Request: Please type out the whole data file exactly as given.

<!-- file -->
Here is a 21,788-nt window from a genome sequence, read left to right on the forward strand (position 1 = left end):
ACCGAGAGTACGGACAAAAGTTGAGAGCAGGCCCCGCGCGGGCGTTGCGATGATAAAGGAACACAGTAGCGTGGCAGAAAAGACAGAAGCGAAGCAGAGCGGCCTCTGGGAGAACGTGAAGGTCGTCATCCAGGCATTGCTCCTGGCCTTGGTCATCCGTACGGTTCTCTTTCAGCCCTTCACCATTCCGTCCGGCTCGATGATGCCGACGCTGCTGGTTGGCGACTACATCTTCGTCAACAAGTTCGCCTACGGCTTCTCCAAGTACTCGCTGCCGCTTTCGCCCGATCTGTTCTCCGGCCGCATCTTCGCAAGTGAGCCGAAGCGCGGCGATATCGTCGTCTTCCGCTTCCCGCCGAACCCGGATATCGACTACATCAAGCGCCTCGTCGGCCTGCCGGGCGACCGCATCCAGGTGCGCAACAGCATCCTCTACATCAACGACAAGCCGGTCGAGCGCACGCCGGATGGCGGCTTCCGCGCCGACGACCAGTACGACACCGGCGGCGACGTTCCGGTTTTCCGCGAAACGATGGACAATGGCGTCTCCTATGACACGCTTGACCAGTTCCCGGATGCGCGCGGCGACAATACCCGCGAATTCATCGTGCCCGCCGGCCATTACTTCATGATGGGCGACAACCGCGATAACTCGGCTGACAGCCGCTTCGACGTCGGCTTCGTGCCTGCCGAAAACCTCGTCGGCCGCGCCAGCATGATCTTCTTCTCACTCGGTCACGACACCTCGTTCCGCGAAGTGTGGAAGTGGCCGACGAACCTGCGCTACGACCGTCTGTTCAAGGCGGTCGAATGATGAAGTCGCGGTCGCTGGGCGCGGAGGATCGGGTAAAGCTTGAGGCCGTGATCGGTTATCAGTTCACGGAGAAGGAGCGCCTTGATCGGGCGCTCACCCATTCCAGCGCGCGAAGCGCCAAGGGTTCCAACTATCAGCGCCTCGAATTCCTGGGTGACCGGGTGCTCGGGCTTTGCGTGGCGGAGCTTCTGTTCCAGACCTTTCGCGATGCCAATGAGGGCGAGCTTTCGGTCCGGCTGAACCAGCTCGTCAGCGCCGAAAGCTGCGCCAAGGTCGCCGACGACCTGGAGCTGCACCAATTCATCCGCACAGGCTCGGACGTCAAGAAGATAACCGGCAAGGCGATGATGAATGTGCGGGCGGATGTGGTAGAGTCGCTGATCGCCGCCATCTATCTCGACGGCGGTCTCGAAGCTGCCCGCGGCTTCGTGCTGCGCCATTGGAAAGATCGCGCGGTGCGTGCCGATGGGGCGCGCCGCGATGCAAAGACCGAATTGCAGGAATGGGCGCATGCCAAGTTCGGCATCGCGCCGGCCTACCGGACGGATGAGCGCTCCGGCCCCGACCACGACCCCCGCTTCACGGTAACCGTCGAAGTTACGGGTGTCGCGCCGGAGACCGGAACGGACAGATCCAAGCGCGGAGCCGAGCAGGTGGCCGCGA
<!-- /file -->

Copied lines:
Here is a 21,788-nt window from a genome sequence, read left to right on the forward strand (position 1 = left end):
ACCGAGAGTACGGACAAAAGTTGAGAGCAGGCCCCGCGCGGGCGTTGCGATGATAAAGGAACACAGTAGCGTGGCAGAAAAGACAGAAGCGAAGCAGAGCGGCCTCTGGGAGAACGTGAAGGTCGTCATCCAGGCATTGCTCCTGGCCTTGGTCATCCGTACGGTTCTCTTTCAGCCCTTCACCATTCCGTCCGGCTCGATGATGCCGACGCTGCTGGTTGGCGACTACATCTTCGTCAACAAGTTCGCCTACGGCTTCTCCAAGTACTCGCTGCCGCTTTCGCCCGATCTGTTCTCCGGCCGCATCTTCGCAAGTGAGCCGAAGCGCGGCGATATCGTCGTCTTCCGCTTCCCGCCGAACCCGGATATCGACTACATCAAGCGCCTCGTCGGCCTGCCGGGCGACCGCATCCAGGTGCGCAACAGCATCCTCTACATCAACGACAAGCCGGTCGAGCGCACGCCGGATGGCGGCTTCCGCGCCGACGACCAGTACGACACCGGCGGCGACGTTCCGGTTTTCCGCGAAACGATGGACAATGGCGTCTCCTATGACACGCTTGACCAGTTCCCGGATGCGCGCGGCGACAATACCCGCGAATTCATCGTGCCCGCCGGCCATTACTTCATGATGGGCGACAACCGCGATAACTCGGCTGACAGCCGCTTCGACGTCGGCTTCGTGCCTGCCGAAAACCTCGTCGGCCGCGCCAGCATGATCTTCTTCTCACTCGGTCACGACACCTCGTTCCGCGAAGTGTGGAAGTGGCCGACGAACCTGCGCTACGACCGTCTGTTCAAGGCGGTCGAATGATGAAGTCGCGGTCGCTGGGCGCGGAGGATCGGGTAAAGCTTGAGGCCGTGATCGGTTATCAGTTCACGGAGAAGGAGCGCCTTGATCGGGCGCTCACCCATTCCAGCGCGCGAAGCGCCAAGGGTTCCAACTATCAGCGCCTCGAATTCCTGGGTGACCGGGTGCTCGGGCTTTGCGTGGCGGAGCTTCTGTTCCAGACCTTTCGCGATGCCAATGAGGGCGAGCTTTCGGTCCGGCTGAACCAGCTCGTCAGCGCCGAAAGCTGCGCCAAGGTCGCCGACGACCTGGAGCTGCACCAATTCATCCGCACAGGCTCGGACGTCAAGAAGATAACCGGCAAGGCGATGATGAATGTGCGGGCGGATGTGGTAGAGTCGCTGATCGCCGCCATCTATCTCGACGGCGGTCTCGAAGCTGCCCGCGGCTTCGTGCTGCGCCATTGGAAAGATCGCGCGGTGCGTGCCGATGGGGCGCGCCGCGATGCAAAGACCGAATTGCAGGAATGGGCGCATGCCAAGTTCGGCATCGCGCCGGCCTACCGGACGGATGAGCGCTCCGGCCCCGACCACGACCCCCGCTTCACGGTAACCGTCGAAGTTACGGGTGTCGCGCCGGAGACCGGAACGGACAGATCCAAGCGCGGAGCCGAGCAGGTGGCCGCGA